South Africa vets and hunters colluding with rhino poachers
July 2012. There is increasing evidence of the involvement of a series of vets in the poaching of rhinos in South Africa. Several vets have recently been found to be supplying M99, a drug 1000 times more powerful than morphine, and used to drug very large mammals.
The use and supply of M99 are very restricted, yet it appears that it has been relatively easy to acquire in parts of South Africa. The well documented case of rhino poaching kingpin Dawie Groenewald, his wife and their alleged co-conspirators, is the best known case. The carcasses of 20 rhinos were found buried on Groenewald's property in late 2010.
The rhinos were missing their horns, which are of high value on black markets in Asia, particularly Vietnam. Groenewald and his wife operate a safari tour company and according to investigators, they are said to be the masterminds behind the killings. Other suspects in the case include veterinarians and veterinary assistants, professional hunters and a helicopter pilot.
Head Kruger vet arrested
Two veterinarians and a professional hunter have been arrested in connection with the wrongful possession and distribution of veterinary drugs commonly used in rhino poaching.
The accused Dr Douw Grobler, formerly head of the Kruger National Park's wildlife capturing and veterinary services unit, private vet Dr Johannes Gerhardus Kruger, and professional hunter Hugo Ras are accused of supplying a rhino-poaching syndicate with tranquillisers.
In March 2012, Christoffel Jacobus Lombard, Eugine Petrus van der Merwe and William Theuns Jooste were arrested and charged with possession of M99; Illegal entry upon land with a weapon; conspiracy to commit a restricted activity and fraud.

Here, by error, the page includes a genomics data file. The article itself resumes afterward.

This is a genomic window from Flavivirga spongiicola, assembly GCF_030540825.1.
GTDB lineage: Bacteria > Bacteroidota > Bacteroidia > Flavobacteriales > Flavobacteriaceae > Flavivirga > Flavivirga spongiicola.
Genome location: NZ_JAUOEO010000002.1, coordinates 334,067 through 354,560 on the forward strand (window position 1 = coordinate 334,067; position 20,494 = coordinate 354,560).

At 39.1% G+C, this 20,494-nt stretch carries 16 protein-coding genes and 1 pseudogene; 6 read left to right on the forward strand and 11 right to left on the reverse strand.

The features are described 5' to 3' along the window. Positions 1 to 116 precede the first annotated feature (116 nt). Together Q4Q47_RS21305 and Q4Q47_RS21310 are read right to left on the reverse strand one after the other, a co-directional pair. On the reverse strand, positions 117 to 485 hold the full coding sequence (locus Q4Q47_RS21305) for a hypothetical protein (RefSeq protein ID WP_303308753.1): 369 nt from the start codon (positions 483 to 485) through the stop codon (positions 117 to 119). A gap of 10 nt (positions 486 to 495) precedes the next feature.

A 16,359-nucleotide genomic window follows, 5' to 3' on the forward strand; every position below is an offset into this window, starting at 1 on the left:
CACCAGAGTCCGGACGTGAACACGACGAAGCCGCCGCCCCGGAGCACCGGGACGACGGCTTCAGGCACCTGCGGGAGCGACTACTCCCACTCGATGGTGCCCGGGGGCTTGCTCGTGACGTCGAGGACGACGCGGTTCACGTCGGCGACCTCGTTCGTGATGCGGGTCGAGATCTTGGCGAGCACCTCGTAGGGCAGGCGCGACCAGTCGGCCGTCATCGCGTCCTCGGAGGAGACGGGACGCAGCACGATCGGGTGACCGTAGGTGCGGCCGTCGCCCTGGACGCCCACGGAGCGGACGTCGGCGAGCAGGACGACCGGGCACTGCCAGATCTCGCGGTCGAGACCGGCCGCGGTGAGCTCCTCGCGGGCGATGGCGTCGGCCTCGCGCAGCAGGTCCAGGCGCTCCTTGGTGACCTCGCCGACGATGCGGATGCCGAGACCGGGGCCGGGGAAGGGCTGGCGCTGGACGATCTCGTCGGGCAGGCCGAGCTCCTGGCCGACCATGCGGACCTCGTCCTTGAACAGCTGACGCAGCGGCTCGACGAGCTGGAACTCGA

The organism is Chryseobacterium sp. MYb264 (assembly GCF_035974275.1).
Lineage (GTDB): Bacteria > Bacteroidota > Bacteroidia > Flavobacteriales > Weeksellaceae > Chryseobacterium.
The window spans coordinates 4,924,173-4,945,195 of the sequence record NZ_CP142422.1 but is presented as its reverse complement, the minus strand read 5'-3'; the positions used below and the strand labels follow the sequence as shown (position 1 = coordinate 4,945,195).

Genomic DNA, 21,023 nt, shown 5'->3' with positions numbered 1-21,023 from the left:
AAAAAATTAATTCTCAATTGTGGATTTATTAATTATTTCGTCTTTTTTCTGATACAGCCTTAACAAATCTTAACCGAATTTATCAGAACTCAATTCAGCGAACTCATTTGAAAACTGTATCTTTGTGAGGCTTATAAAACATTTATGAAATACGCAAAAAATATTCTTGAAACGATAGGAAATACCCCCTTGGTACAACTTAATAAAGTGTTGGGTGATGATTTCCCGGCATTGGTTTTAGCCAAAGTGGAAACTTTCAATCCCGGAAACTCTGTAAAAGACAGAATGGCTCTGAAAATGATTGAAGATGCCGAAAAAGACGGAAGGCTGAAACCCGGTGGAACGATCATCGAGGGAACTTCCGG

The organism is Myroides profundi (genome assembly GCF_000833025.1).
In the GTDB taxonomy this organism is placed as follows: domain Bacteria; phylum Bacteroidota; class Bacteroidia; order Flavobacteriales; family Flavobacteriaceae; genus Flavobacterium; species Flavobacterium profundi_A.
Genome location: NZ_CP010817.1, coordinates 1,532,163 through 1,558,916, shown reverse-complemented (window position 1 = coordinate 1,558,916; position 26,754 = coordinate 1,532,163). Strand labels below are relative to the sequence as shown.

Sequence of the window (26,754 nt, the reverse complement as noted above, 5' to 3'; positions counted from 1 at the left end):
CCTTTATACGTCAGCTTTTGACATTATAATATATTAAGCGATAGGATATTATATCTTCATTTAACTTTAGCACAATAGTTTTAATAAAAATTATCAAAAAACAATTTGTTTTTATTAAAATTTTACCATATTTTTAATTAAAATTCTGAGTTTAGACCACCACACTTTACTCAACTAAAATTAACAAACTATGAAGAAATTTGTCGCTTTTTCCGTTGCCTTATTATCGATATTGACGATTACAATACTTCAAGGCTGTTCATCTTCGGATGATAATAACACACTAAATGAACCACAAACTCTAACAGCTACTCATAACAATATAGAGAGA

Corrupt vets, game farmers and hunters
According to Rhino Conservation; Instead of joining South Africa's battle to protect its rhinos, a corrupt minority of game farmers, professional hunters, and wildlife veterinarians have chosen to exchange their ethics for ill-gotten financial rewards.
Indeed, this cesspool of deceit has catapulted South Africa into the unfortunate position of being the lead supplier of illegal rhino horn for the rapacious black market.
Although hundreds of arrests have been made, South Africa's conviction rates for rhino crimes remain deplorably low across the board - consistently less than five percent and even as low as 2.6% in 2010.
And despite indications unethical members of the conservation field are contributing to the carnage, only five percent of the summed 397 rhino-related arrests made in South Africa between 2010 and 2011 (as reported by the World Wildlife Fund ) were "white guys".
Since 2006, 29 "white guys" have been arrested in connection with rhino crimes, and of them:
- Only 2 were sentenced to jail time (the same individuals also seem to be the only ones that have ever been denied bail)
- Over 93% were granted bail, which has ranged in amounts from R3,000-R100,000 (US $397-$13,236)
- 17% were repeat offenders
- More than 20% worked in the veterinary field
- More than 20% were professional hunters